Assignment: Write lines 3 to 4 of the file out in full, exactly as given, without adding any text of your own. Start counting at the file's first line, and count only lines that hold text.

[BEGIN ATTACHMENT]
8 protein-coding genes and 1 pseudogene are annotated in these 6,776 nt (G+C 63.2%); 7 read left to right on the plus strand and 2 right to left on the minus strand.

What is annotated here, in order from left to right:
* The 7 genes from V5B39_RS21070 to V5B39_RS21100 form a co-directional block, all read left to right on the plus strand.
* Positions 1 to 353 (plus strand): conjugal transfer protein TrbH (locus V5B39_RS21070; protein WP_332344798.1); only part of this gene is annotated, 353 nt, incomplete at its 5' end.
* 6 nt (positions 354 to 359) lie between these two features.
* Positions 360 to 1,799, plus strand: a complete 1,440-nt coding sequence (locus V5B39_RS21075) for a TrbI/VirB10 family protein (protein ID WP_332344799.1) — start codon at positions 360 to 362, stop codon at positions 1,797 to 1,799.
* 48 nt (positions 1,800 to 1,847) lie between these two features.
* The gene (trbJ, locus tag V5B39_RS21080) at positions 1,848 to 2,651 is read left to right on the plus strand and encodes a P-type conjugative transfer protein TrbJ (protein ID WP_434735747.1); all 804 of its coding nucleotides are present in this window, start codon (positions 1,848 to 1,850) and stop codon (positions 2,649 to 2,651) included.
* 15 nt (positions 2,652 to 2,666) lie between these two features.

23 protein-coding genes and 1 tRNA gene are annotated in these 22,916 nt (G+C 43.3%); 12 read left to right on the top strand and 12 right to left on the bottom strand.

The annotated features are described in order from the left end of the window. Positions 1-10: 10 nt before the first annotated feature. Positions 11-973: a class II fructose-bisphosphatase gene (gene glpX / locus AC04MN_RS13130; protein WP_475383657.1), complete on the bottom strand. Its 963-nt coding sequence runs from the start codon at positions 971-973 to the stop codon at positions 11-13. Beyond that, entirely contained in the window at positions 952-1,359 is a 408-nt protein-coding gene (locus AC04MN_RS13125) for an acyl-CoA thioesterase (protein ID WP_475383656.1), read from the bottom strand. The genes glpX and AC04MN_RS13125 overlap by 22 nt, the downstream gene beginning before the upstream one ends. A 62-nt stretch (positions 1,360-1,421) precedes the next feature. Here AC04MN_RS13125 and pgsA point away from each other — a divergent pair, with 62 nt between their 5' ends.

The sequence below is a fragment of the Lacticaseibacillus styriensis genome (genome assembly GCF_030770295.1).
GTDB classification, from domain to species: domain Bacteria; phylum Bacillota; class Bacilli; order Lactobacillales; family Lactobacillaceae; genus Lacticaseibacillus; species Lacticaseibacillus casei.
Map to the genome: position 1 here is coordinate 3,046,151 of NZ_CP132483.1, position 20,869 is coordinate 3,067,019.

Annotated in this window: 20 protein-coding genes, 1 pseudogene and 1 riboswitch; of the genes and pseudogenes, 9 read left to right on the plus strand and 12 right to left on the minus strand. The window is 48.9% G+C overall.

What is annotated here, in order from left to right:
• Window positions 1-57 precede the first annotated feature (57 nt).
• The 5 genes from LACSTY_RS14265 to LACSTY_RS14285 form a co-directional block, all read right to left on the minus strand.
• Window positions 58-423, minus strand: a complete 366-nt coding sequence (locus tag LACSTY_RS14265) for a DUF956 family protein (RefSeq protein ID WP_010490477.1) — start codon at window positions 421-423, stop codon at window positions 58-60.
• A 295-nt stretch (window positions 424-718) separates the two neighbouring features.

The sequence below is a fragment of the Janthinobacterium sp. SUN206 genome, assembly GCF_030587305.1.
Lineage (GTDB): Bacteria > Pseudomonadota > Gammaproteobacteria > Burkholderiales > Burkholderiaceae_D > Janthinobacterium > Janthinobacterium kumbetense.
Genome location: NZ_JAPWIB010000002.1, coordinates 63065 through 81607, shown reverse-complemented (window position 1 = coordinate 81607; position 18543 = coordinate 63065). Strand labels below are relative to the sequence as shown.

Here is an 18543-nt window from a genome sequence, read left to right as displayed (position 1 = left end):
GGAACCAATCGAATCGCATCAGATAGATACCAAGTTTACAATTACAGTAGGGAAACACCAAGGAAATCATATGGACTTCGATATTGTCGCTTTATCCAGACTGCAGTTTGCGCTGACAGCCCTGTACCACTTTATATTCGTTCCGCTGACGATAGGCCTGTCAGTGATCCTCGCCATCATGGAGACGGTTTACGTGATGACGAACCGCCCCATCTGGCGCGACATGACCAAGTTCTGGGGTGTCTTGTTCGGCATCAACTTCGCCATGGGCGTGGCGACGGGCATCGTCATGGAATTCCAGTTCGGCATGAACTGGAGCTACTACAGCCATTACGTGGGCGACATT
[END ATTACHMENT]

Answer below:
* The 7 genes from V5B39_RS21070 to V5B39_RS21100 form a co-directional block, all read left to right on the plus strand.
* Positions 1 to 353 (plus strand): conjugal transfer protein TrbH (locus V5B39_RS21070; protein WP_332344798.1); only part of this gene is annotated, 353 nt, incomplete at its 5' end.